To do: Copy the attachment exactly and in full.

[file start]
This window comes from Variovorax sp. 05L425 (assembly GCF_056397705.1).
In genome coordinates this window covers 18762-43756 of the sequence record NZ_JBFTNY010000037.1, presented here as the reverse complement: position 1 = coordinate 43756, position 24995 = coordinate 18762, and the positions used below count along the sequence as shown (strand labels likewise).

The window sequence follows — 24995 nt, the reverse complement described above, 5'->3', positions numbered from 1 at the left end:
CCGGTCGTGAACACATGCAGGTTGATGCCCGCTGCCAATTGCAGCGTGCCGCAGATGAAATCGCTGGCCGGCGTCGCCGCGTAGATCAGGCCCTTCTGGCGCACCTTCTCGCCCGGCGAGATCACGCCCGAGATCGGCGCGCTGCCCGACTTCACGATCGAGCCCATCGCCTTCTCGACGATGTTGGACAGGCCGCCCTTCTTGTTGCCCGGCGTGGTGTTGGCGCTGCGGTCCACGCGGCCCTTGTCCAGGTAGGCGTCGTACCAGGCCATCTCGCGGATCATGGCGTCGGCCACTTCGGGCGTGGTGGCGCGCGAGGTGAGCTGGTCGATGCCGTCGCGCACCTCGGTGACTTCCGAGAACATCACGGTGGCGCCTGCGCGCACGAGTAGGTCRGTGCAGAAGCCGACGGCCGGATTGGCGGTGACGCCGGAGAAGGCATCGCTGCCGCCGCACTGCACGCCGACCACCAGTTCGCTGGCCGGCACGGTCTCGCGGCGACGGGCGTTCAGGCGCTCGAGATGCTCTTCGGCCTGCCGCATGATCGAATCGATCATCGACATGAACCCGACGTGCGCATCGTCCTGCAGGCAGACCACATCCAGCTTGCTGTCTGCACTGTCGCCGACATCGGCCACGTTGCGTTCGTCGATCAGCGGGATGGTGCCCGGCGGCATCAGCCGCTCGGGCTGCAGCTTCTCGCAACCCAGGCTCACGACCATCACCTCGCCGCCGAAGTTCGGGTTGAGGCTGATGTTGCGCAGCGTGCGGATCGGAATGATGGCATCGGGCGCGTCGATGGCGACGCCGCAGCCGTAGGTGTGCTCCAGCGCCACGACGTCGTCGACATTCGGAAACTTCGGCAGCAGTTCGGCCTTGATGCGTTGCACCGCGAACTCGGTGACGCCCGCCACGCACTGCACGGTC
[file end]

This window comes from Variovorax sp. 05L425 (assembly GCF_056397705.1).
In genome coordinates this window covers 18762-43756 of the sequence record NZ_JBFTNY010000037.1, presented here as the reverse complement: position 1 = coordinate 43756, position 24995 = coordinate 18762, and the positions used below count along the sequence as shown (strand labels likewise).

The window sequence follows — 24995 nt, the reverse complement described above, 5'->3', positions numbered from 1 at the left end:
CCGGTCGTGAACACATGCAGGTTGATGCCCGCTGCCAATTGCAGCGTGCCGCAGATGAAATCGCTGGCCGGCGTCGCCGCGTAGATCAGGCCCTTCTGGCGCACCTTCTCGCCCGGCGAGATCACGCCCGAGATCGGCGCGCTGCCCGACTTCACGATCGAGCCCATCGCCTTCTCGACGATGTTGGACAGGCCGCCCTTCTTGTTGCCCGGCGTGGTGTTGGCGCTGCGGTCCACGCGGCCCTTGTCCAGGTAGGCGTCGTACCAGGCCATCTCGCGGATCATGGCGTCGGCCACTTCGGGCGTGGTGGCGCGCGAGGTGAGCTGGTCGATGCCGTCGCGCACCTCGGTGACTTCCGAGAACATCACGGTGGCGCCTGCGCGCACGAGTAGGTCRGTGCAGAAGCCGACGGCCGGATTGGCGGTGACGCCGGAGAAGGCATCGCTGCCGCCGCACTGCACGCCGACCACCAGTTCGCTGGCCGGCACGGTCTCGCGGCGACGGGCGTTCAGGCGCTCGAGATGCTCTTCGGCCTGCCGCATGATCGAATCGATCATCGACATGAACCCGACGTGCGCATCGTCCTGCAGGCAGACCACATCCAGCTTGCTGTCTGCACTGTCGCCGACATCGGCCACGTTGCGTTCGTCGATCAGCGGGATGGTGCCCGGCGGCATCAGCCGCTCGGGCTGCAGCTTCTCGCAACCCAGGCTCACGACCATCACCTCGCCGCCGAAGTTCGGGTTGAGGCTGATGTTGCGCAGCGTGCGGATCGGAATGATGGCATCGGGCGCGTCGATGGCGACGCCGCAGCCGTAGGTGTGCTCCAGCGCCACGACGTCGTCGACATTCGGAAACTTCGGCAGCAGTTCGGCCTTGATGCGTTGCACCGCGAACTCGGTGACGCCCGCCACGCACTGCACGGTC